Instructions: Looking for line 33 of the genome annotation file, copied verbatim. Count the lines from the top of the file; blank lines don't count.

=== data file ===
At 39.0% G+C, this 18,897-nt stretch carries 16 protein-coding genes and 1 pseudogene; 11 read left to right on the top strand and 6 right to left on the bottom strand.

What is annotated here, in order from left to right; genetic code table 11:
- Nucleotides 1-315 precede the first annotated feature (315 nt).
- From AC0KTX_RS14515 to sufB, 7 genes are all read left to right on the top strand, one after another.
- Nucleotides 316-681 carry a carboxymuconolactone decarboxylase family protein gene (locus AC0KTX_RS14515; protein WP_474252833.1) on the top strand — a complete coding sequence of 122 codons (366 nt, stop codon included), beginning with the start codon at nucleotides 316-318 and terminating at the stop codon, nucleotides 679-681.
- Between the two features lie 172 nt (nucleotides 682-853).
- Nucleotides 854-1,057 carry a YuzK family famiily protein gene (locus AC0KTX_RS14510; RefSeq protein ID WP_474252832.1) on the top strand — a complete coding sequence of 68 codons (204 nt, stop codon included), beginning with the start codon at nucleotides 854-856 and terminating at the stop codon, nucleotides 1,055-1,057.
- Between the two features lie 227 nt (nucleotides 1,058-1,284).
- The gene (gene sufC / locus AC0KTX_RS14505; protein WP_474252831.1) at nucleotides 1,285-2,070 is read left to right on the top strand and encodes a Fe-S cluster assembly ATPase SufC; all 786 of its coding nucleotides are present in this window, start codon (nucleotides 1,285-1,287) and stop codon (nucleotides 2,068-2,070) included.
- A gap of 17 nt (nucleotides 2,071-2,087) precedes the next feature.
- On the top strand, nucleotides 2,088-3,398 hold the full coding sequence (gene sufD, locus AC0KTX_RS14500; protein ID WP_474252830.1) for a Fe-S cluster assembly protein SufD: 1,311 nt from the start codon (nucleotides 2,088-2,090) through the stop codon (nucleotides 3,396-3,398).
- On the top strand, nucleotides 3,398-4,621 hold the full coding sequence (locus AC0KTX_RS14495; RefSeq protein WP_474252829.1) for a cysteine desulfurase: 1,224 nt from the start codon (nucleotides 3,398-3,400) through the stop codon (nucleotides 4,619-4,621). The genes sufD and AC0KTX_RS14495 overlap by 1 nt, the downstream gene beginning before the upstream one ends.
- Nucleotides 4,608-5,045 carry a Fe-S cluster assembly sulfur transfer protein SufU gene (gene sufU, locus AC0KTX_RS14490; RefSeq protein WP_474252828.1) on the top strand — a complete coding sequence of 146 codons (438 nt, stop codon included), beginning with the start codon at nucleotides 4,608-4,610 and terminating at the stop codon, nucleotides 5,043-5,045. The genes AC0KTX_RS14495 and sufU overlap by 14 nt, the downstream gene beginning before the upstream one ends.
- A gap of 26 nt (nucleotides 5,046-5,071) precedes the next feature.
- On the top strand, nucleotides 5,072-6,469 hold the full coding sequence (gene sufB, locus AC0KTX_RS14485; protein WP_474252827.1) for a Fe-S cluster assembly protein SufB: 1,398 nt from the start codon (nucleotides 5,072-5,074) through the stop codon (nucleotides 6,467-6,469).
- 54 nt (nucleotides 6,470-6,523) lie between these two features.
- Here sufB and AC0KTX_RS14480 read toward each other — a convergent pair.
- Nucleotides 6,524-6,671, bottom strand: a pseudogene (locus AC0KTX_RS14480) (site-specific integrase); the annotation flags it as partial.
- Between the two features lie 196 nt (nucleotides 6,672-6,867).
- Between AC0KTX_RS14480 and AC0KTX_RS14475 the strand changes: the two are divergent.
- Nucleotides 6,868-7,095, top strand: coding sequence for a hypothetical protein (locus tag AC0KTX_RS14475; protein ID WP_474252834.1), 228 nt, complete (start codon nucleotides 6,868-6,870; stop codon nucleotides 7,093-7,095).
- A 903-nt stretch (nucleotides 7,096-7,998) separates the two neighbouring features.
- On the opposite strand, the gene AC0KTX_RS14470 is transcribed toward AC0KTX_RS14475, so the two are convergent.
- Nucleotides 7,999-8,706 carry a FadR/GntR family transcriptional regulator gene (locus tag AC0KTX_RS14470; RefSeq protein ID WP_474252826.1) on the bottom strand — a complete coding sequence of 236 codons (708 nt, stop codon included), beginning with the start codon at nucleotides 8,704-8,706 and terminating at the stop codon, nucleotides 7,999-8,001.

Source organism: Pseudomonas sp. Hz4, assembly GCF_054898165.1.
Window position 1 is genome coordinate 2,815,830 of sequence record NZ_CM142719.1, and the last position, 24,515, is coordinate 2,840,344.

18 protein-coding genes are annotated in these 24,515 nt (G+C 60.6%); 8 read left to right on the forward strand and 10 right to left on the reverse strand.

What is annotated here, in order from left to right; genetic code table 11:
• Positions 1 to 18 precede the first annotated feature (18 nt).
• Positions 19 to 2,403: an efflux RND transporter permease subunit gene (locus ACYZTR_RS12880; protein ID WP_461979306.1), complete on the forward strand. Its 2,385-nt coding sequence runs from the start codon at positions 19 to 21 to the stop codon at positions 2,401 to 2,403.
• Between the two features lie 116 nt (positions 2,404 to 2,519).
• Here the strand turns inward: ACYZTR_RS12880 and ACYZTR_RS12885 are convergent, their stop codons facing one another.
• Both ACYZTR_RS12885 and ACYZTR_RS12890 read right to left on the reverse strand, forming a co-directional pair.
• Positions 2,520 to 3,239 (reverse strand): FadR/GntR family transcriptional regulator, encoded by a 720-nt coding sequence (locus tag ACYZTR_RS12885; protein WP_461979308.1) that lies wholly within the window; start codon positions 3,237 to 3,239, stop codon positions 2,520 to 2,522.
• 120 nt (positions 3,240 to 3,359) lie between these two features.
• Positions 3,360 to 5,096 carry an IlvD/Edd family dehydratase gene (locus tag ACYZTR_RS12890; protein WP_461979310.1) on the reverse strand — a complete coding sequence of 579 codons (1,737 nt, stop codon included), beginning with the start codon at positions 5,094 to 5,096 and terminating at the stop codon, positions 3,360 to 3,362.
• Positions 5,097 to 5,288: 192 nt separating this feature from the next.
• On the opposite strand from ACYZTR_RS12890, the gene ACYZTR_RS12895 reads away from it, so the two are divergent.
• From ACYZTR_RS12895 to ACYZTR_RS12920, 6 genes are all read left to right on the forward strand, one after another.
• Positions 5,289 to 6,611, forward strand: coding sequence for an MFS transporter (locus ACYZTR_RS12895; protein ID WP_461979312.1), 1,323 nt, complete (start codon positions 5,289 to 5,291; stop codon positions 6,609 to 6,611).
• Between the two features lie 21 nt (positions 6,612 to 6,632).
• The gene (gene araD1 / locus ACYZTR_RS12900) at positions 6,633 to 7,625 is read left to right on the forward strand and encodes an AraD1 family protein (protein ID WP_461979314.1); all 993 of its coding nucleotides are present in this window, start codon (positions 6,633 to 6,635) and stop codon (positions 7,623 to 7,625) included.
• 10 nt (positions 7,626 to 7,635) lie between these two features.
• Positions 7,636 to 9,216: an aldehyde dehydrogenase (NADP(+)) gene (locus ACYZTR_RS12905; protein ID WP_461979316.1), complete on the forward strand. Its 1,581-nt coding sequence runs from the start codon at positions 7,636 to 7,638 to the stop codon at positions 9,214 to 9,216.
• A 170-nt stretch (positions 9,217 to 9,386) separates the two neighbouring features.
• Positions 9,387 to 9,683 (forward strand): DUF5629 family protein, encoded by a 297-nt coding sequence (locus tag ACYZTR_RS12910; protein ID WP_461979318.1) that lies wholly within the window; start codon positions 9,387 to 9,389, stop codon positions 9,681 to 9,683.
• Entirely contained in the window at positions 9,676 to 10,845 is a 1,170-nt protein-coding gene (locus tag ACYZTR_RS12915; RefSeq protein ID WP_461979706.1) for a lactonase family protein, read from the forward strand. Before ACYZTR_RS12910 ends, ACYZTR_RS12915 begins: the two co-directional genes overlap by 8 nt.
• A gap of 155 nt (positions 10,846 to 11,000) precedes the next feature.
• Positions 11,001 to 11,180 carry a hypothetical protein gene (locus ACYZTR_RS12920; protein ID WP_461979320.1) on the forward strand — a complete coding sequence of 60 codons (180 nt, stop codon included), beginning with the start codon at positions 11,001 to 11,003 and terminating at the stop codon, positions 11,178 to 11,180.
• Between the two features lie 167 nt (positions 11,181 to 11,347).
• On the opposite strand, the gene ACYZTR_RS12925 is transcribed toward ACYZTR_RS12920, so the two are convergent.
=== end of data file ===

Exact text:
• Both ACYZTR_RS12885 and ACYZTR_RS12890 read right to left on the reverse strand, forming a co-directional pair.